SuperNEMO has taken an important step towards becoming fully operational, as our selenium source foils were installed in the detector this week.
Andrea Jeremie, Jean-Marc Dubois and Eric Chabanne of the Laboratoire d’Annecy le Vieux de Physique des Particules in Annecy, France did a fantastic job of hanging our 36 source foils from the frame connected to one of our wire trackers. We will now be able to attach the other half the tracker system, and the final calorimeter wall, closing the detector for the first time!
The source foils are the heart of the SuperNEMO experiment, as they contain our double-beta decaying isotope, selenium 82. The foils are very thin - just a fraction of a millimeter - and are formed of enriched selenium crushed into a powder, mixed with PVA, and sandwiched between Mylar sheets. As it is important that we have a very clean and readiopure detector, the selenium was purified by teams at Tomsk and Dubna in Russia, to remove contamination from naturally-occurring beta-decaying elements. In total, we have 34 selenium foils, plus two radiopure copper foils to use as a control. Some of the foils were produced at LAPP, while others were made at the Institute for Theoretical and Experimental Physics in Moscow, Russia.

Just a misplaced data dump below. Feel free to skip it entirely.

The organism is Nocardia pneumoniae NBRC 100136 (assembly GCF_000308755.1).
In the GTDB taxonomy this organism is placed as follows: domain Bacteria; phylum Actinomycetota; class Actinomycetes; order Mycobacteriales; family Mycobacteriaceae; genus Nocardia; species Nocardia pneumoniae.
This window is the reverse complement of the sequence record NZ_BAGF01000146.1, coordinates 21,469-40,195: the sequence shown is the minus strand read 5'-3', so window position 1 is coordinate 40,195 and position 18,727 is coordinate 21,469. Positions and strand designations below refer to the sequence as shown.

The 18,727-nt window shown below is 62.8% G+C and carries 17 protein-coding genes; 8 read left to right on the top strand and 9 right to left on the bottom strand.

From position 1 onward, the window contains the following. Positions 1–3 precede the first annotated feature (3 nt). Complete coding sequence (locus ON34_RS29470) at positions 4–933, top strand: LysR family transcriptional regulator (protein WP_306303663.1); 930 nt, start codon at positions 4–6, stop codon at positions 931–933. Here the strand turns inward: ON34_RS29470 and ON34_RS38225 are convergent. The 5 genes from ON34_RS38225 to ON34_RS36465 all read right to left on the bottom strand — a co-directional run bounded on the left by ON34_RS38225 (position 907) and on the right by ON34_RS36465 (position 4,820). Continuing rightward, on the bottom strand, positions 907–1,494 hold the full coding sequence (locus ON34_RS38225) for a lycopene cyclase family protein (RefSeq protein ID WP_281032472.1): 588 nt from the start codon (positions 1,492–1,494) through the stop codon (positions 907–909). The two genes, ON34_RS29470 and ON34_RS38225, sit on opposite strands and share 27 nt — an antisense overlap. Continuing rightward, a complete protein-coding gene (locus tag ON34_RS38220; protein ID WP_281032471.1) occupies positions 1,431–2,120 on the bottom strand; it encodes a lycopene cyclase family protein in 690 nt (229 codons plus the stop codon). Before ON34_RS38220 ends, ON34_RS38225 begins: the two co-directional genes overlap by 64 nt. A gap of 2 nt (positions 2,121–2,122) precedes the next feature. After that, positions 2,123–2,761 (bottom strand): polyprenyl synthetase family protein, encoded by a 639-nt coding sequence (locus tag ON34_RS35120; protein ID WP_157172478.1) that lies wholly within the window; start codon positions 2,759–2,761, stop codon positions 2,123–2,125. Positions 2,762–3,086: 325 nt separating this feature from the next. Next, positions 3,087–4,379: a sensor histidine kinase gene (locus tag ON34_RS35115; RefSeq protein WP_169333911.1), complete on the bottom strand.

Congratulations to the LAPP team for this huge milestone, and to everyone who worked so hard to produce the source foils.